• Find and take a picture of a plastic blackbird planted somewhere on the campsite (Say Cheese).
  • Visit the marquee from the opening ceremony and using a compass, follow the set of directions given on the piece of paper to find a riddle to solve (Move It, Move It).
  • Count the number of steps to the top of “Mount Everest” (Move It, Move It).
  • Find the same water tap that Rachael had had her photo taken pretending to drink water from and replicate that photo (Say Cheese).

I went with Kai to try to find the carabineer from the first set of tasks and the water tap, but we struggled to find either.  Katie and Beth successfully found the plastic blackbird and solved the riddle they had found in the marquee.  After coming back together, we completed another two tasks, multiplying the number of Beavers you can fit at the round tables in the playground by the number you can fit at the rectangular tables to find the number to be divided by the number represented by the letter A, and taking a selfie at the totem pole near the gift shop to replicate one that Suzie, Charleen and Rachael had taken together there.  I visited the gift shop and bought a Hesley Wood Activity Centre woven badge – they didn’t have a pin badge for the activity centre, much to my disappointment as a pin badge collector.  For lunch at about 12:45pm, Rachael cooked jacket potatoes for us which we served with tuna, grated cheese and salad.

At 1:30pm, we went to bushcraft, where we were split into groups to build dens.  My group built our den against a tree, but unlike the other dens, we only managed to find enough long branches and leafy branch coverings to make a one-person den, which we named The Slytherin Common Room.  We made boggarts out of clay and natural materials such as twigs and leaves.  One girl made a cow and a ladybird, and I tried to make a butterfly but it kept falling apart.

For the 3pm activity session, we had been pre-booked by our leaders to attend the CSI session as they thought it would be really interesting for us.  First, we went into a room in the Royston building where we put our fingerprints on a plastic bottle, a Coke can and a wine bottle, before these were dusted with either aluminium powder or another special powder to reveal the fingerprints with the help of a magnifying glass.  We had a go at identifying the patterns of our own fingerprints using a sheet of known fingerprint pattern details to match them against.  Next, we had to find the evidence from a fake crime scene in the garden and suggest how information about a potential suspect could be collected using the evidence.  For the last part of the CSI session, we were given a booklet of the shoeprint patterns of different brands and styles of trainers and tried to match our own trainers to prints from the booklet.  We covered the soles of our trainers in dirt and then rested one foot on a chair to create a print which we covered with a gel sheet to make an impression of the shoeprint to keep.  Last of all, three people placed their feet into a box filled with stones and sand, and then we made a cement-like substance to cover the footprint with.  My group used a different mixture to the others and it kept setting too quickly, and the CSI activity leader had to help by adding more water.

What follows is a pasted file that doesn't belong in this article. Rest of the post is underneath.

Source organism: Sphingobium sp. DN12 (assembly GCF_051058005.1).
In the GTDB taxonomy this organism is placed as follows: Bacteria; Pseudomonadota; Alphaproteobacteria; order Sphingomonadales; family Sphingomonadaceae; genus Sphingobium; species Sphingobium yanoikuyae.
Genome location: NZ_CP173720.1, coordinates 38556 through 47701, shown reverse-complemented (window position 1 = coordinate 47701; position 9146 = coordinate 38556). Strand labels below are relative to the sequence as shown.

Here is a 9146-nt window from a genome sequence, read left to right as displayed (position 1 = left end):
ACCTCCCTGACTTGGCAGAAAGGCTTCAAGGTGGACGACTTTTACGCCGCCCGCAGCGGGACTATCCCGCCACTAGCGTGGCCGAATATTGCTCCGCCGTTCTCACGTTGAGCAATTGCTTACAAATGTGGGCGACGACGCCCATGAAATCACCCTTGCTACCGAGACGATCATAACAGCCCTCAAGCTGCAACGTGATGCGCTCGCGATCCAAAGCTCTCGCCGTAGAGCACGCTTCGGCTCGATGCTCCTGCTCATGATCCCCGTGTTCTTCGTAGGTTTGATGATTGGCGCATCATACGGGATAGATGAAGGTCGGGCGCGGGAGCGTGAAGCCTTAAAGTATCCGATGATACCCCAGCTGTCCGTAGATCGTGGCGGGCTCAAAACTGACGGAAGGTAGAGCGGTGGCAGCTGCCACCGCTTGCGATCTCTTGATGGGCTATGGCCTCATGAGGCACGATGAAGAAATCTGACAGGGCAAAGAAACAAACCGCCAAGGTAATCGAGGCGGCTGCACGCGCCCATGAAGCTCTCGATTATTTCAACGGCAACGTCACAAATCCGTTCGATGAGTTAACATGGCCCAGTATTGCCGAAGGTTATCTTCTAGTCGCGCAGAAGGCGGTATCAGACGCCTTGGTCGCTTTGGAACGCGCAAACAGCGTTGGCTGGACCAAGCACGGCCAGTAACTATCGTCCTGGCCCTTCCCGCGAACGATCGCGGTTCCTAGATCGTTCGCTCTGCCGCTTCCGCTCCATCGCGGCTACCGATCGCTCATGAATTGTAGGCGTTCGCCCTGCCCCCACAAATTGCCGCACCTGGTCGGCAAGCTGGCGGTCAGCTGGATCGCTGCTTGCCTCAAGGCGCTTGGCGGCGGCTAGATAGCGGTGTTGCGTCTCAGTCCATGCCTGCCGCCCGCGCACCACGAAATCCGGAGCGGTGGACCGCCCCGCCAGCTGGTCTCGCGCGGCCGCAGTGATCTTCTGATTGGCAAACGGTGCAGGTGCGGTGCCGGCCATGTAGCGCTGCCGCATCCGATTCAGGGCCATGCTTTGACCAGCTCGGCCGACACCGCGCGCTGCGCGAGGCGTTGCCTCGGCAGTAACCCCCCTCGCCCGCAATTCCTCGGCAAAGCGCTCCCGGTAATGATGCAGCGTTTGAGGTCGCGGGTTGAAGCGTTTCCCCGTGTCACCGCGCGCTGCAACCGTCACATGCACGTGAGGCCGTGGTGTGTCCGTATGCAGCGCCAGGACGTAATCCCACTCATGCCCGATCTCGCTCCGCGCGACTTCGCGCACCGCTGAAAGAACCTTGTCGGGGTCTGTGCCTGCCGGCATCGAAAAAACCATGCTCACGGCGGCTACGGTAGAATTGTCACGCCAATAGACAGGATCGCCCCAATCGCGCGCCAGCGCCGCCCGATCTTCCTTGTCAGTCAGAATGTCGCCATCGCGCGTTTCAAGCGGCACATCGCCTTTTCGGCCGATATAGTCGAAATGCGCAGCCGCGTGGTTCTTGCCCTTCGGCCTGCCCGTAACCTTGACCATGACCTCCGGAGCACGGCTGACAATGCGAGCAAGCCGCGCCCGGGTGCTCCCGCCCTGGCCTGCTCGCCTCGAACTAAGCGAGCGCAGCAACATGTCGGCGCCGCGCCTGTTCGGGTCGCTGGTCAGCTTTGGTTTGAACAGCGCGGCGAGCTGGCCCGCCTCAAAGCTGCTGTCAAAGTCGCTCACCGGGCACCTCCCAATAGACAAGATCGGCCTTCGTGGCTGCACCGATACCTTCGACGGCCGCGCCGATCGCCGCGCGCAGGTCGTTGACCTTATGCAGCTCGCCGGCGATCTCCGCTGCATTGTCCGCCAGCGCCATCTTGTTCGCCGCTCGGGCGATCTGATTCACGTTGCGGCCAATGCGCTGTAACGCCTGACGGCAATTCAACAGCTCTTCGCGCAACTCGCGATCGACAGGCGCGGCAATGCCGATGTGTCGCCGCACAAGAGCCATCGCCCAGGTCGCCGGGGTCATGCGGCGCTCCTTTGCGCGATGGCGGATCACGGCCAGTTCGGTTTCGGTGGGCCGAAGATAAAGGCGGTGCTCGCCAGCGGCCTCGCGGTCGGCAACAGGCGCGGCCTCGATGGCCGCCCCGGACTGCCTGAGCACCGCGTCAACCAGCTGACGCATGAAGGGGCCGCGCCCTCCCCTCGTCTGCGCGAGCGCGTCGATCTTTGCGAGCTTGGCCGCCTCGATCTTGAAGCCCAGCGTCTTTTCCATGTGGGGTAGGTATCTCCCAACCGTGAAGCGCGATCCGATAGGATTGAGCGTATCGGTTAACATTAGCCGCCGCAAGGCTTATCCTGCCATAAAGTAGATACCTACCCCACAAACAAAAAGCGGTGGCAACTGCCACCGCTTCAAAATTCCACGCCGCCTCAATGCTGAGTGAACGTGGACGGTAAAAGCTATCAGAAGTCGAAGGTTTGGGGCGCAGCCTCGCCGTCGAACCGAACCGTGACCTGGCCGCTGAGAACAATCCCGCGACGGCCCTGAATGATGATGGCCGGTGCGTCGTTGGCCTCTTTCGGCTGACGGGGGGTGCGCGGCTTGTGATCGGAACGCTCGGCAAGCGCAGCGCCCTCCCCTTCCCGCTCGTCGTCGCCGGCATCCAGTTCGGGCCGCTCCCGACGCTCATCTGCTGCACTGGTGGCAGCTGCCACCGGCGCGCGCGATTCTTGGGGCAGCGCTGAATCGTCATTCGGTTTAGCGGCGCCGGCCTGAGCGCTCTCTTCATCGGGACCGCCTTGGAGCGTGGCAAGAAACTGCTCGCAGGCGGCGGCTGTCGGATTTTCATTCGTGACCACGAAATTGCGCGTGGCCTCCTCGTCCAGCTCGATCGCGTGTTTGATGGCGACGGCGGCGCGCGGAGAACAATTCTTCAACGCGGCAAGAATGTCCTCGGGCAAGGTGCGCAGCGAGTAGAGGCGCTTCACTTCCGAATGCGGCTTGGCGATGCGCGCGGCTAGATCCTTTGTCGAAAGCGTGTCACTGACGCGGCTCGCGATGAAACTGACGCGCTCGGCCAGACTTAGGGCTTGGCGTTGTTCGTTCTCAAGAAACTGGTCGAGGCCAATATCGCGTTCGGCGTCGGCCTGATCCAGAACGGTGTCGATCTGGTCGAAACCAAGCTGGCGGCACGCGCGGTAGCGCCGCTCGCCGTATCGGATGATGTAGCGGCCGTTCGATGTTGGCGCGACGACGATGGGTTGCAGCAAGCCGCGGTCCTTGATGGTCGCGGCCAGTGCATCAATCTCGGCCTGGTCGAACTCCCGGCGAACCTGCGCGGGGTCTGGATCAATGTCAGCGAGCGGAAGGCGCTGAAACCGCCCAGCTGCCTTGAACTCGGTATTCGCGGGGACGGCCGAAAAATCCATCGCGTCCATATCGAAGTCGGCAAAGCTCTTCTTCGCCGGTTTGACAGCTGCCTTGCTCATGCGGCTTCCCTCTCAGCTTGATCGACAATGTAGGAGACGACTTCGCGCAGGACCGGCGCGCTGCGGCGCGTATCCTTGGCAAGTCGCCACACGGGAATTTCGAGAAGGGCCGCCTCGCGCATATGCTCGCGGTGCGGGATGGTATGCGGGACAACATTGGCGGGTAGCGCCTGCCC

At 5pm, we set off to complete the task of finding out how many steps there are to reach the top of “Mount Everest” (16 steps) and tried again to find the water tap that Rachael had a photo with.  We returned to the camp area to receive more tasks, then one of the girls stayed behind to unravel a VERY LONG piece of wool that was wrapped in a very complicated way around several trees to find a clue to who stole Mrs Archer’s cake, while the rest of us set off with a trowel to find the 100th anniversary neckerchief which a riddle had been hidden under, and tried to find a clue that had been hidden at Launch Pad 3 by the bob sledge track.  Unfortunately, the latter might have been moved by the Scout group we had seen there earlier.  We returned to the campsite to solve the riddle.

The riddle was to solve who had come in which place in a hurdles race.  First, I read through the passage and wrote down who had finished before other participants, then again writing who had finished after each other participant, i.e. Mick finished before Jack and Laura, but after Ivor, May, Leigh and Inga.  It got very frustrating, but I managed to relatively easily solve places 1, 2, 9 and 10.

At 7pm, we went inside to serve dinner – normal or spicy burgers with sweet potato fries, followed by toffee cheesecake or salted caramel gateau with/without cream.  We washed the dishes before walking to the campfire for 8pm.

At the campfire, we sat on benches set in rows of a large circle around the fire.  A Brownie pack and a Beaver group sat near the front.  First, four Explorer Scouts were awarded their Explorer Belts and a Guide from 1st Wakefield Guides was awarded her Baden-Powell Challenge award.  We sang The Frog Song, a slight variation of Old MacDonald, The Grand Old Duke of York, I Have A Mango, There Was A Crazy Moose, We’re Making A Purple Stew, Bananas of the World Unite, Oh You’ll Never Get To Heaven, When I Was One (The Pirate Song), and Have You Ever Seen A Penguin Come To Tea.  At the end, we all stood up and gathered closer to the campfire to sing Kumbaya and Campfire’s Burning, before returning to the campsite at 9pm. I then decided to go back to the riddle and FINALLY solved it!